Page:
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What is the "Hague Conference on Private International Law"?

The Hague Conference on Private International Law is an intergovernmental organisation, the purpose of which is "to work for the progressive unification of the rules of private international law" (Article 1 of the Statute of the Hague Conference).

What is the difference between the "Hague Conference" and the "Hague Conventions"?

The term "Hague Conference on Private International Law" refers to the name of the intergovernmental organisation, whose purpose is "to work for the progressive unification of the rules of private international law" (Article 1 of the Statute of the Hague Conference). The principal method used to achieve this goal consists in the negotiation and drafting of multilateral treaties, which are called "Hague Conventions".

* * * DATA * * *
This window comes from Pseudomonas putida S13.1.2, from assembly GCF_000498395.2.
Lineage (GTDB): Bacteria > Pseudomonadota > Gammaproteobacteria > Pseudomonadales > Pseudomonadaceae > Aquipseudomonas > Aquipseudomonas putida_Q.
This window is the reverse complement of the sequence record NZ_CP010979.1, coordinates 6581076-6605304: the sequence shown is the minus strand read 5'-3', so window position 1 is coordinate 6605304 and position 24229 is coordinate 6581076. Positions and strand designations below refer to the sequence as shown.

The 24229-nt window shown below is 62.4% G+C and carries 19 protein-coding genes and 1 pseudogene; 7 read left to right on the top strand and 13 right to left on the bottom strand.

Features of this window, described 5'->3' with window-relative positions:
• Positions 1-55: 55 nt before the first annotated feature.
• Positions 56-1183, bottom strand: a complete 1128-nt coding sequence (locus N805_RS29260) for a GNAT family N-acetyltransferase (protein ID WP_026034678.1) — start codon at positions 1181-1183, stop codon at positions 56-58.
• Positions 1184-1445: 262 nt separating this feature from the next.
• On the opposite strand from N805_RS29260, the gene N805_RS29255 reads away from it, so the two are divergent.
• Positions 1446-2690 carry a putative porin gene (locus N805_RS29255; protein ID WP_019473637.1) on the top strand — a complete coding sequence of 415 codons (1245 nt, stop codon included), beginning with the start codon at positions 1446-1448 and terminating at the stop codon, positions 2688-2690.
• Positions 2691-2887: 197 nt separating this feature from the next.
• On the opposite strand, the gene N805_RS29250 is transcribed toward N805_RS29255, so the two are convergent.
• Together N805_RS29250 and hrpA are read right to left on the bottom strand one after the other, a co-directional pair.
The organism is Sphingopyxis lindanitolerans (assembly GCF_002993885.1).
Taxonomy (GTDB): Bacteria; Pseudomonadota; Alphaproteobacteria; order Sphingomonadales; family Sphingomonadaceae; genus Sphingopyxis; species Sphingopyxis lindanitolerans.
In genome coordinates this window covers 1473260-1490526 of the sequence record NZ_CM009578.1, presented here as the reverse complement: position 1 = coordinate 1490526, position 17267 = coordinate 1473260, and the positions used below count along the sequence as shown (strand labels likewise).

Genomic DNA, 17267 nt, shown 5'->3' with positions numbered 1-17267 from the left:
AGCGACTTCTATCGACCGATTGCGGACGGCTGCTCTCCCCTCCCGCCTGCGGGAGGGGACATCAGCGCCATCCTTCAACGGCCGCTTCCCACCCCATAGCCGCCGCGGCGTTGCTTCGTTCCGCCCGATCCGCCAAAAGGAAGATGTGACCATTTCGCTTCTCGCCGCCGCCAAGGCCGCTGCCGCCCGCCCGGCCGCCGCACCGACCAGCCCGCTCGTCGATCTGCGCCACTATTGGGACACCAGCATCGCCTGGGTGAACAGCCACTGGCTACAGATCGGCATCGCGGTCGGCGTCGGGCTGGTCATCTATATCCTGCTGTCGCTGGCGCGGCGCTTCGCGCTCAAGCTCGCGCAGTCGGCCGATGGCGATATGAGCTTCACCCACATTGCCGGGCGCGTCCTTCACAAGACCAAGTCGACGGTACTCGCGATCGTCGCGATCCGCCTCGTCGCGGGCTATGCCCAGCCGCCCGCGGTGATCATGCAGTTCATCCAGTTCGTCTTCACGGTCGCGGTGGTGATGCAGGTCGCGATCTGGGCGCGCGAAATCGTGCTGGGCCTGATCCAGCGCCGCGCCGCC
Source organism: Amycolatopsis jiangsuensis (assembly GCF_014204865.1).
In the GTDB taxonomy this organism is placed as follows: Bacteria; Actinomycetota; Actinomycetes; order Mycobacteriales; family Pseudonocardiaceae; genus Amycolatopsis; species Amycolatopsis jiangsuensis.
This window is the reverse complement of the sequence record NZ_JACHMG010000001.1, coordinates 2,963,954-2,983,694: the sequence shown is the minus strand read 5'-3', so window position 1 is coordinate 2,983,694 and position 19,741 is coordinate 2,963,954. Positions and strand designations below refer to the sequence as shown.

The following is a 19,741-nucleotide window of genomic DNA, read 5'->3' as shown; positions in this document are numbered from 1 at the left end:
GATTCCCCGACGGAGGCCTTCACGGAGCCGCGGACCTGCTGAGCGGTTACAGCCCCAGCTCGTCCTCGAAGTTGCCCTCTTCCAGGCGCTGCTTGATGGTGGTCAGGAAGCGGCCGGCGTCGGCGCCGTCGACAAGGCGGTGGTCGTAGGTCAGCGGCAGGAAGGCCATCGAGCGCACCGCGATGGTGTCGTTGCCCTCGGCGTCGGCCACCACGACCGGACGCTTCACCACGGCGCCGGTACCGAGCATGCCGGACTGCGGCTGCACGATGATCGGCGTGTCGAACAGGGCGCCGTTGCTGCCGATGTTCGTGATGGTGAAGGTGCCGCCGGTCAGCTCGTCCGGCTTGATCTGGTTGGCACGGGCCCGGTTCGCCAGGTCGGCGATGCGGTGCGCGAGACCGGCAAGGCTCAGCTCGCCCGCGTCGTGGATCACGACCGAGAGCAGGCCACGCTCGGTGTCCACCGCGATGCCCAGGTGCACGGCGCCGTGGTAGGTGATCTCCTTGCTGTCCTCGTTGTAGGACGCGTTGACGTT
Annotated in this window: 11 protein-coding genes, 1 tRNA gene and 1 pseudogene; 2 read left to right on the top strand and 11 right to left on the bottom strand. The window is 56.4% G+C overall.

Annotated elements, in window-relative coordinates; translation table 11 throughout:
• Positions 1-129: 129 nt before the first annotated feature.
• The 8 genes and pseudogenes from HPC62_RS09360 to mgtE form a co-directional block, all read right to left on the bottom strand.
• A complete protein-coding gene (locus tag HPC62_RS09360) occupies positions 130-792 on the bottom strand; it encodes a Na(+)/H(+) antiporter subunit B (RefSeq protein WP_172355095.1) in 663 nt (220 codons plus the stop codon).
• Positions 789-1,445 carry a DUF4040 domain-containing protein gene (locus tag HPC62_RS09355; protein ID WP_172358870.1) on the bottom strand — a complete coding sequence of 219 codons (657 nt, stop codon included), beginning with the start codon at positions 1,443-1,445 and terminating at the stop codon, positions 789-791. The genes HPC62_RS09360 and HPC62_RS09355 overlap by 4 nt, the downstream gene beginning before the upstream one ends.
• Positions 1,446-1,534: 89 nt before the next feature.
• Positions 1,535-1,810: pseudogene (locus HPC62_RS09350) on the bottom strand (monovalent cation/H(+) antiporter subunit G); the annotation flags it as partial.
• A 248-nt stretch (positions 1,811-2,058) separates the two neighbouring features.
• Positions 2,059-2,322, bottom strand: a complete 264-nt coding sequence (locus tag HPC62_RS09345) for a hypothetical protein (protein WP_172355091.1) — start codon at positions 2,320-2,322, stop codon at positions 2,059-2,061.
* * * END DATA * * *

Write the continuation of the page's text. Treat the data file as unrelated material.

Between 1893 and 1904 the Conference adopted seven international Conventions, all of which have been subsequently replaced by more modern instruments. From 1951 to 2005 the Conference adopted 36 international Conventions. Until 1960 the Conventions were drafted only in French; since then they have been drawn up in French and English. Among the texts which have been the most widely ratified should be mentioned the Conventions on civil procedure, on service of process and on taking of evidence abroad, the Convention Abolishing the Requirement of Legalisation for Foreign Public Documents, the Convention on the Conflicts of Laws Relating to Testamentary Dispositions, the Conventions dealing with maintenance obligations, the Convention on the Recognition of Divorces and Legal Separations and the Conventions on the protection of minors, on the Civil Aspects of International Child Abduction, and on intercountry adoption.